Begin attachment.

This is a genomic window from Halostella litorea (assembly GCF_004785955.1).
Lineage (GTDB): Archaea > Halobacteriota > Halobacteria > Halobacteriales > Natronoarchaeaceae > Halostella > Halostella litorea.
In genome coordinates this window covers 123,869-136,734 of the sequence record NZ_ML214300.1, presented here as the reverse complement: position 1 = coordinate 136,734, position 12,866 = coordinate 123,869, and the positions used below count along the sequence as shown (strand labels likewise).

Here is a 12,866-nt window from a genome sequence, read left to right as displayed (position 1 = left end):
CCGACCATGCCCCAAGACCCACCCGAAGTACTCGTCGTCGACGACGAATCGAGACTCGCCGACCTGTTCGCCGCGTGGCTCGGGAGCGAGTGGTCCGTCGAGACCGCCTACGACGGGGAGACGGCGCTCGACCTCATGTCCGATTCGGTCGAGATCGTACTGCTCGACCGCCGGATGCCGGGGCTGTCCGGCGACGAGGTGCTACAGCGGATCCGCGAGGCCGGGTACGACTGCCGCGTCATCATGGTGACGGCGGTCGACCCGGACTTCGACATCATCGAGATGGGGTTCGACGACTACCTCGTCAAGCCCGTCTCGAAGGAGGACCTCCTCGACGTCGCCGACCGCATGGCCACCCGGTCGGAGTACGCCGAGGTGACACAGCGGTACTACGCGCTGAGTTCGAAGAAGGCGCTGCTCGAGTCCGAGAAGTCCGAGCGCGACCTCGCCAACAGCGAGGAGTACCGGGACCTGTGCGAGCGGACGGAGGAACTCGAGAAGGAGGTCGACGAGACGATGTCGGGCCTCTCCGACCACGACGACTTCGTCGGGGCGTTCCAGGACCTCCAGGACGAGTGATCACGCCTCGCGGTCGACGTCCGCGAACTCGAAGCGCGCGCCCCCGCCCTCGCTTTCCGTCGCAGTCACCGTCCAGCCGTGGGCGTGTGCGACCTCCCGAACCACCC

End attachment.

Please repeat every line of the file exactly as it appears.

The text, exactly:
This is a genomic window from Halostella litorea (assembly GCF_004785955.1).
Lineage (GTDB): Archaea > Halobacteriota > Halobacteria > Halobacteriales > Natronoarchaeaceae > Halostella > Halostella litorea.
In genome coordinates this window covers 123,869-136,734 of the sequence record NZ_ML214300.1, presented here as the reverse complement: position 1 = coordinate 136,734, position 12,866 = coordinate 123,869, and the positions used below count along the sequence as shown (strand labels likewise).

Here is a 12,866-nt window from a genome sequence, read left to right as displayed (position 1 = left end):
CCGACCATGCCCCAAGACCCACCCGAAGTACTCGTCGTCGACGACGAATCGAGACTCGCCGACCTGTTCGCCGCGTGGCTCGGGAGCGAGTGGTCCGTCGAGACCGCCTACGACGGGGAGACGGCGCTCGACCTCATGTCCGATTCGGTCGAGATCGTACTGCTCGACCGCCGGATGCCGGGGCTGTCCGGCGACGAGGTGCTACAGCGGATCCGCGAGGCCGGGTACGACTGCCGCGTCATCATGGTGACGGCGGTCGACCCGGACTTCGACATCATCGAGATGGGGTTCGACGACTACCTCGTCAAGCCCGTCTCGAAGGAGGACCTCCTCGACGTCGCCGACCGCATGGCCACCCGGTCGGAGTACGCCGAGGTGACACAGCGGTACTACGCGCTGAGTTCGAAGAAGGCGCTGCTCGAGTCCGAGAAGTCCGAGCGCGACCTCGCCAACAGCGAGGAGTACCGGGACCTGTGCGAGCGGACGGAGGAACTCGAGAAGGAGGTCGACGAGACGATGTCGGGCCTCTCCGACCACGACGACTTCGTCGGGGCGTTCCAGGACCTCCAGGACGAGTGATCACGCCTCGCGGTCGACGTCCGCGAACTCGAAGCGCGCGCCCCCGCCCTCGCTTTCCGTCGCAGTCACCGTCCAGCCGTGGGCGTGTGCGACCTCCCGAACCACCC